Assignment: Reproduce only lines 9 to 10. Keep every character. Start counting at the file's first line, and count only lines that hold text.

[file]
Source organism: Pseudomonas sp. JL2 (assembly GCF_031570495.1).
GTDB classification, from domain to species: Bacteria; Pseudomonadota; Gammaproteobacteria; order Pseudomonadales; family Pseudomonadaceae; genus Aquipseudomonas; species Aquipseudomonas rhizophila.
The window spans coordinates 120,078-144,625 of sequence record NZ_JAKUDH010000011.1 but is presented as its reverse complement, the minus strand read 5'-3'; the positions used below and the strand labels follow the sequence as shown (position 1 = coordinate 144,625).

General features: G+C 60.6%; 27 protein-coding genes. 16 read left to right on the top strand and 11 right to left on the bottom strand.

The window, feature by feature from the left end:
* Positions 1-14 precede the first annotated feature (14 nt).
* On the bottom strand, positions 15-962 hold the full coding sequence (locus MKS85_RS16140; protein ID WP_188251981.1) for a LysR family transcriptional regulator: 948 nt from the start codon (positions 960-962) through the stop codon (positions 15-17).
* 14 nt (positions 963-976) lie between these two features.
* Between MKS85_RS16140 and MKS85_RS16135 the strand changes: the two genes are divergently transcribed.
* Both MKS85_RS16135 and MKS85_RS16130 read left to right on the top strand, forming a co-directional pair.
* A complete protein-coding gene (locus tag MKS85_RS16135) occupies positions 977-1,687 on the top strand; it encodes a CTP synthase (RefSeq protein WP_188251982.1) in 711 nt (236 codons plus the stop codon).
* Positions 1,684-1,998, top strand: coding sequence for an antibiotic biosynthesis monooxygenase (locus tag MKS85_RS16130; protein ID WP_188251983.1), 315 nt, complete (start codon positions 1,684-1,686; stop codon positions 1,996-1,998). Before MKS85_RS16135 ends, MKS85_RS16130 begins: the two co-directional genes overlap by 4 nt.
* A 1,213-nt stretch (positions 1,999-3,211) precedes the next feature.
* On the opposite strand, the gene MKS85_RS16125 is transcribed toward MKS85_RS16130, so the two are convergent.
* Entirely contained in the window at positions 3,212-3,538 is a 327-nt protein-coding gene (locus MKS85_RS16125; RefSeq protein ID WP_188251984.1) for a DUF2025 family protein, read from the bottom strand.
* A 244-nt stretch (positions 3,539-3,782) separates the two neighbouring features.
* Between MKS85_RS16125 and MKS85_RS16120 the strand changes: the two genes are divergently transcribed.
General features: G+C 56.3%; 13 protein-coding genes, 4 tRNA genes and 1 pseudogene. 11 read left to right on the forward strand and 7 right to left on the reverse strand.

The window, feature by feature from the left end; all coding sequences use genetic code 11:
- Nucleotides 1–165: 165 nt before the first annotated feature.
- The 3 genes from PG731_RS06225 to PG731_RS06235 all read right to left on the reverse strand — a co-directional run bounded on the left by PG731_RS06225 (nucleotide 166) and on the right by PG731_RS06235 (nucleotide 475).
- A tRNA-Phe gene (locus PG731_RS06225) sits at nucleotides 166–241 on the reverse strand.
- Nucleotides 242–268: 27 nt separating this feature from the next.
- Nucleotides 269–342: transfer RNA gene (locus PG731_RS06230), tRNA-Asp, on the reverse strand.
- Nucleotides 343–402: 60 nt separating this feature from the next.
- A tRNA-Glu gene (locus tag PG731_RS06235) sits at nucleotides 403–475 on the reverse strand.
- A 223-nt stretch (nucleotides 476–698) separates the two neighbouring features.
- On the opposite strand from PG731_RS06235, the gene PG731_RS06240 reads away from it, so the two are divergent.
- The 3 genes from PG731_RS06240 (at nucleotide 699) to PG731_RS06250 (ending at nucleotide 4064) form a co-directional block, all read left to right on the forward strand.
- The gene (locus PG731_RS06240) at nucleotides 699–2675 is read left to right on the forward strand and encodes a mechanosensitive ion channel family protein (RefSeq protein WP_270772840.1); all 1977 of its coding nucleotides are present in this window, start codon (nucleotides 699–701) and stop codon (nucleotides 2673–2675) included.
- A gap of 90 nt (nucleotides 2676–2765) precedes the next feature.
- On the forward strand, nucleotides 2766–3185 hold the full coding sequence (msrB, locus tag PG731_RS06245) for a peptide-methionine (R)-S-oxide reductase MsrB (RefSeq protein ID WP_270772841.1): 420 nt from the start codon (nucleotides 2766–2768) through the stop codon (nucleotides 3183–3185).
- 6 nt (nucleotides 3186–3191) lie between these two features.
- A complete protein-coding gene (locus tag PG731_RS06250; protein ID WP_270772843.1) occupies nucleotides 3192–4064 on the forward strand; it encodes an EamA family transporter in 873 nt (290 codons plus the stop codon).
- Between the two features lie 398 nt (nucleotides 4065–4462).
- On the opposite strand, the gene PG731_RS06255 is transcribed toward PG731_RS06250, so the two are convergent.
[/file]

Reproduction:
* Between MKS85_RS16140 and MKS85_RS16135 the strand changes: the two genes are divergently transcribed.
* Both MKS85_RS16135 and MKS85_RS16130 read left to right on the top strand, forming a co-directional pair.